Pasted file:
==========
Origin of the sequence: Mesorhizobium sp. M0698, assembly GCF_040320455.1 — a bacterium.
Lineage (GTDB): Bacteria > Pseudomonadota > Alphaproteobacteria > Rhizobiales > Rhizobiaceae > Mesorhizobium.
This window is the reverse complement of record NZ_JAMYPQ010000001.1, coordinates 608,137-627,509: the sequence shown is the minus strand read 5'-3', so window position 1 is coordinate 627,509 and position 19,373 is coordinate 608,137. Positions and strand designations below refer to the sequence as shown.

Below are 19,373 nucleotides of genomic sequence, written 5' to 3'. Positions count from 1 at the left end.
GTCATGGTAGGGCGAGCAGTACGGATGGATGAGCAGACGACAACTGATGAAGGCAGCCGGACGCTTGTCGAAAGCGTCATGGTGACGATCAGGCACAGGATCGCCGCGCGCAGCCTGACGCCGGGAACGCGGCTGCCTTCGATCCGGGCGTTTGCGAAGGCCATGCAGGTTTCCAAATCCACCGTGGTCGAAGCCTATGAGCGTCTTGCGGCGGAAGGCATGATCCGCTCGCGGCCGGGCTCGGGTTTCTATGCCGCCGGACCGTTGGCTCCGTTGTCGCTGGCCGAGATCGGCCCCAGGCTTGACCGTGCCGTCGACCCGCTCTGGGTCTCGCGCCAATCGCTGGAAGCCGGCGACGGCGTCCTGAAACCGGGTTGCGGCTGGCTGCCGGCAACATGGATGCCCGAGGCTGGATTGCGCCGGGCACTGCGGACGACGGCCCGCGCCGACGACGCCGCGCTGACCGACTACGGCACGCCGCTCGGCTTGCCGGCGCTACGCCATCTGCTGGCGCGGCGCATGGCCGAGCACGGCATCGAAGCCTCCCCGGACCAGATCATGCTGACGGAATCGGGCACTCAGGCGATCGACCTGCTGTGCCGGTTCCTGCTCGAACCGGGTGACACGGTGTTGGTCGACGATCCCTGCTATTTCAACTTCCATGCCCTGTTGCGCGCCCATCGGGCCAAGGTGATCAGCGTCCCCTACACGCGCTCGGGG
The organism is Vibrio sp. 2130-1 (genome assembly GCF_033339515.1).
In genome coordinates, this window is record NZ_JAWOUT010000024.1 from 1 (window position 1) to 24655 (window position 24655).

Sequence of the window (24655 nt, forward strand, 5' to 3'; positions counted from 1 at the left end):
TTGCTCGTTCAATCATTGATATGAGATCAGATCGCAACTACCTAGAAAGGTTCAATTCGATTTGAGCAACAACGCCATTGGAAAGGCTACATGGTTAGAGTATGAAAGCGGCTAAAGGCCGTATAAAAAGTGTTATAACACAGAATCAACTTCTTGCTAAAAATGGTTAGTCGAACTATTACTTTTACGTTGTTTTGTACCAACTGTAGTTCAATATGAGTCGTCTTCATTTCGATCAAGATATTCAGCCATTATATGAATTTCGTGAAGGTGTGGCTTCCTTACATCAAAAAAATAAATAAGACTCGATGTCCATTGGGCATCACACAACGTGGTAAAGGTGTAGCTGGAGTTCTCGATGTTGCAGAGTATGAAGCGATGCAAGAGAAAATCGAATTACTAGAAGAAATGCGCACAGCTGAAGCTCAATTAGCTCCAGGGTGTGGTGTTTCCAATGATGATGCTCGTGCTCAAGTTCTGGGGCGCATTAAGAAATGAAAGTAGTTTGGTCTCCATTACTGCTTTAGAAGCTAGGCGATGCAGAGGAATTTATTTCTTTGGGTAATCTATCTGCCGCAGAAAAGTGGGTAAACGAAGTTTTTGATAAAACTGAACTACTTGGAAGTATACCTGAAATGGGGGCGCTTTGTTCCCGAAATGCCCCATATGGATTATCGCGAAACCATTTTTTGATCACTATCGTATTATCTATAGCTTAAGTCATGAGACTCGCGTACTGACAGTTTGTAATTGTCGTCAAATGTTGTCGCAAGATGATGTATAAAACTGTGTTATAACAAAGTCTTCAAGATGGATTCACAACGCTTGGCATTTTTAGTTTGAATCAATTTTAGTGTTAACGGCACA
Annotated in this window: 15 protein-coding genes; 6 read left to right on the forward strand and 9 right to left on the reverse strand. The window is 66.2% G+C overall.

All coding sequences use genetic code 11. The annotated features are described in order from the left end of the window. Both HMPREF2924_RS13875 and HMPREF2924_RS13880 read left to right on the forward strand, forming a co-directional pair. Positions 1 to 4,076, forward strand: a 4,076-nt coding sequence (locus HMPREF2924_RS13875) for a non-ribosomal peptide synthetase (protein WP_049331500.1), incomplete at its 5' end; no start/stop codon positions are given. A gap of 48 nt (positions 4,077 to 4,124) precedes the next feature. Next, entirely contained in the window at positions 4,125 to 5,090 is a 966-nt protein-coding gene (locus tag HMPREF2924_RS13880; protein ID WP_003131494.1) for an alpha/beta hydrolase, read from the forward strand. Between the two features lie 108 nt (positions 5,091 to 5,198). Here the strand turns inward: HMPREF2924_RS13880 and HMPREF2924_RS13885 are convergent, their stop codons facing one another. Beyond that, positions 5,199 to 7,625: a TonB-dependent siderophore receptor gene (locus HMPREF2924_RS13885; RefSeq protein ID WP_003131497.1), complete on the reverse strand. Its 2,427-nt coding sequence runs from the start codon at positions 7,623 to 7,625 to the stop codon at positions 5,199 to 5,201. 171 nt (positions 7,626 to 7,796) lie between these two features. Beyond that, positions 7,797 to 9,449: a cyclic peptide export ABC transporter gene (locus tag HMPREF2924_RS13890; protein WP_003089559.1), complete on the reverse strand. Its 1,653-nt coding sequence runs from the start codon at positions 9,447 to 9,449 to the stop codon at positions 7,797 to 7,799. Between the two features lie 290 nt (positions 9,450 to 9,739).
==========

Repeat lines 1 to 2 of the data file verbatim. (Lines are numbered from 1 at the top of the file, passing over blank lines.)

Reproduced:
Origin of the sequence: Mesorhizobium sp. M0698, assembly GCF_040320455.1 — a bacterium.
Lineage (GTDB): Bacteria > Pseudomonadota > Alphaproteobacteria > Rhizobiales > Rhizobiaceae > Mesorhizobium.